My soul(o) girl trip

By Megh Roy

The prospect of lone travelling is thrilling and threatening at the same time, especially for young female travellers. I was planning to jump off my bed one February morning, having tossed and turned over in compounded distress the night before. To go or not go, hasn’t that always been the eternal dilemma?

Having packed essentials, my wallet and the indispensable cell phone, I slung my rucksack across my shoulders. The phantoms of my past had long pinned me down but the weightlessness of my bag and the road ahead of me offered the much-needed hope of rejuvenation. I had too much on my mind lately. A solo trip seemed like an excellent way to relax and retrospect.

I had consciously chosen to avoid the more commercial biking adventures in Manali or the common experience of ‘let us get high with strangers’ in some remote woods in Kasol. But thought of fishing about in a spiritual euphoria with some exquisite desi bhang and hunting the desert called peda was more alluring to me than these other ‘thrilling adventures’. Uttar Pradesh is a state that promises spiritual enlightenment for pilgrims and family holiday enthusiasts. I however, had cold feet about at the thought of approaching a not so friendly environment for a lone girl.

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After three hours of all hell breaking loose on an exhilarating train ride, I finally reached Vrindavan. You will understand what I mean if you have ever struggled through a bevy of confused passengers, tourists, mothers and ‘thela gadis’ (a kind of goods cart used in Indian railway stations) only to hop on an even more crowded train coach. Exhaustion and excitement surged through my body in equal amounts.

Vrindavan is a jostling town with decorated trekker cars, crafty plastic flowers and other artificial decors dangling from its iron frames. The seat cushions in these cars get particular attention from its owner, who is set to make you feel the best of ‘Atithi Devo Bhabha’. However, if you are a lone female runaway trying to squeeze in between the voluptuous thighs of men, and attempting to achieve a considerable amount of space for yourself, the jagged rug cushions do not succeed at making you comfortable. The ever so google-eyed infamous men made me cautious and fearless at the same time. That is when I started missing my pepper spray.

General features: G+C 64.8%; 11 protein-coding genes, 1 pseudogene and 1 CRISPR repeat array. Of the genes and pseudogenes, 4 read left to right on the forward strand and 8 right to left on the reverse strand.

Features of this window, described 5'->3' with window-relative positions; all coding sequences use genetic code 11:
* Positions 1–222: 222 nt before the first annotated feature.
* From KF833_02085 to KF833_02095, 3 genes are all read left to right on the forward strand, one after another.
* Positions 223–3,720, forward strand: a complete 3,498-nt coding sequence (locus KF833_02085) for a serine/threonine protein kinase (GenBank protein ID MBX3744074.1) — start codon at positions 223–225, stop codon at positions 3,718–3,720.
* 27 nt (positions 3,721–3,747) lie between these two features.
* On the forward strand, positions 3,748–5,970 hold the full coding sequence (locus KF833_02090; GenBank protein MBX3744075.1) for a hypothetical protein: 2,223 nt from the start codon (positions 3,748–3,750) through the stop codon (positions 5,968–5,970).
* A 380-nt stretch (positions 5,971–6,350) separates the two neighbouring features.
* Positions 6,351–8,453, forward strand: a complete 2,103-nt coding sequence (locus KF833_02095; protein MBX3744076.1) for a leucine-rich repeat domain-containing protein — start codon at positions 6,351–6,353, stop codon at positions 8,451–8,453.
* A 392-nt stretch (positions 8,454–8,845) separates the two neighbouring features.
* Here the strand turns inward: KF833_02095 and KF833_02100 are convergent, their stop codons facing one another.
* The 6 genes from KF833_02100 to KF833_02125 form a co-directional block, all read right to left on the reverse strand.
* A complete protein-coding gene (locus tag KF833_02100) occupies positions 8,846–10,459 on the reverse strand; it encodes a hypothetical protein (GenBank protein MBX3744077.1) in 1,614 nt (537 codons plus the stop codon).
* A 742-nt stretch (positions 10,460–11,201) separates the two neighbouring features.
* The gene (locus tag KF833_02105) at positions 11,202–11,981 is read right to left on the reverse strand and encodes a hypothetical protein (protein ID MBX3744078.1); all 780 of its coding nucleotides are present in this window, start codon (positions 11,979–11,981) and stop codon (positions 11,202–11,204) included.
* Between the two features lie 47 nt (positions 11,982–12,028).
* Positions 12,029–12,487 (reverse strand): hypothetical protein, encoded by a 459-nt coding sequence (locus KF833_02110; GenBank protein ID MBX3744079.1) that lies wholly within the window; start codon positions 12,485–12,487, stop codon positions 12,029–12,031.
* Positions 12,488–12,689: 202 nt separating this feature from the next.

Anyways, the town has its own enticing aura. Even in the scorching heat the ever so happy and humble Indian cows lifting their bride-like-eyes in the middle of the roads are bound to enchant you. In that ever so elusive search for peace I found my way to the Krishna-Balaram mandir. The prabhus allowed me to engage in kirtan. This form of musical recital involving several instruments and particularly cymbals, calms the pulsating brain of those seated in a deep meditation.

With dusk came the serenity I had been chasing. The vast expanse of a clear sky lit by ample stars and the gentle breeze ambled along with my thoughts. I sat there unable to move, there was battle raging inside of me, yet there was contentment. I do not know how, but I was happy for sure. However, I needed a place to stay. And that is when with some luck and a friend’s humble influence I got a reliable lodge to settle down for the night.

Although determined to return the next morning, I knew there was still one place I had to visit. Having always had an affinity for riverbanks I found my self at the one-stop liberating destination-the Vishram ghat.


Ever sat on a wet cemented riverbank, with a strange conventional smell of melting ghee, marigold, and incense? Or felt a sublime silence hanging like cigarette smoke around you with an occasional screeching of the macaques? Here it is. As exact as this. Nothing mundane, nothing too extravagant. Only a few colourful boats with fluttering flags rowing across the tranquil water. My tired mind settled to a standstill. Here, I wanted nothing more. Here, I knew I had strived and failed, but once I lost my way and I found myself. On my return though, I made sure to grab bhang from a legit shop.

The shopkeeper glanced through his censorious spectacles and began to measure me by feet and inches. He gave me a sardonic smile. Before I could react, he came up with a gentle concern, “madam aap to bacchi ho, itna eka`hi baar mein maat lena”( Madam, you are young. Do not consume it in one go.)


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